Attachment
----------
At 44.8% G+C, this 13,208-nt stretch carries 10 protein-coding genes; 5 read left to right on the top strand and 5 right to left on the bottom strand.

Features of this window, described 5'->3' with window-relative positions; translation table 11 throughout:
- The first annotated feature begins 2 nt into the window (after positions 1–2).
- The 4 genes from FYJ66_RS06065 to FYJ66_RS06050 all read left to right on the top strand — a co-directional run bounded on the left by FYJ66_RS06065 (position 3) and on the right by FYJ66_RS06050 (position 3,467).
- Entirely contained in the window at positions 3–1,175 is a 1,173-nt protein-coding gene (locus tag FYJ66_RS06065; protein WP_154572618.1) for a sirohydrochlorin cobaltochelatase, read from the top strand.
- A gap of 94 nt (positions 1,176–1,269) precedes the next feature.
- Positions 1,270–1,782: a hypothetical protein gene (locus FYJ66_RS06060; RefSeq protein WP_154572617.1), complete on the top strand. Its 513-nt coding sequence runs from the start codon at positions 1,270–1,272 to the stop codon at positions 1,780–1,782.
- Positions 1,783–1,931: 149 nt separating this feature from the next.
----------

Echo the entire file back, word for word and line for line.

At 44.8% G+C, this 13,208-nt stretch carries 10 protein-coding genes; 5 read left to right on the top strand and 5 right to left on the bottom strand.

Features of this window, described 5'->3' with window-relative positions; translation table 11 throughout:
- The first annotated feature begins 2 nt into the window (after positions 1–2).
- The 4 genes from FYJ66_RS06065 to FYJ66_RS06050 all read left to right on the top strand — a co-directional run bounded on the left by FYJ66_RS06065 (position 3) and on the right by FYJ66_RS06050 (position 3,467).
- Entirely contained in the window at positions 3–1,175 is a 1,173-nt protein-coding gene (locus tag FYJ66_RS06065; protein WP_154572618.1) for a sirohydrochlorin cobaltochelatase, read from the top strand.
- A gap of 94 nt (positions 1,176–1,269) precedes the next feature.
- Positions 1,270–1,782: a hypothetical protein gene (locus FYJ66_RS06060; RefSeq protein WP_154572617.1), complete on the top strand. Its 513-nt coding sequence runs from the start codon at positions 1,270–1,272 to the stop codon at positions 1,780–1,782.
- Positions 1,783–1,931: 149 nt separating this feature from the next.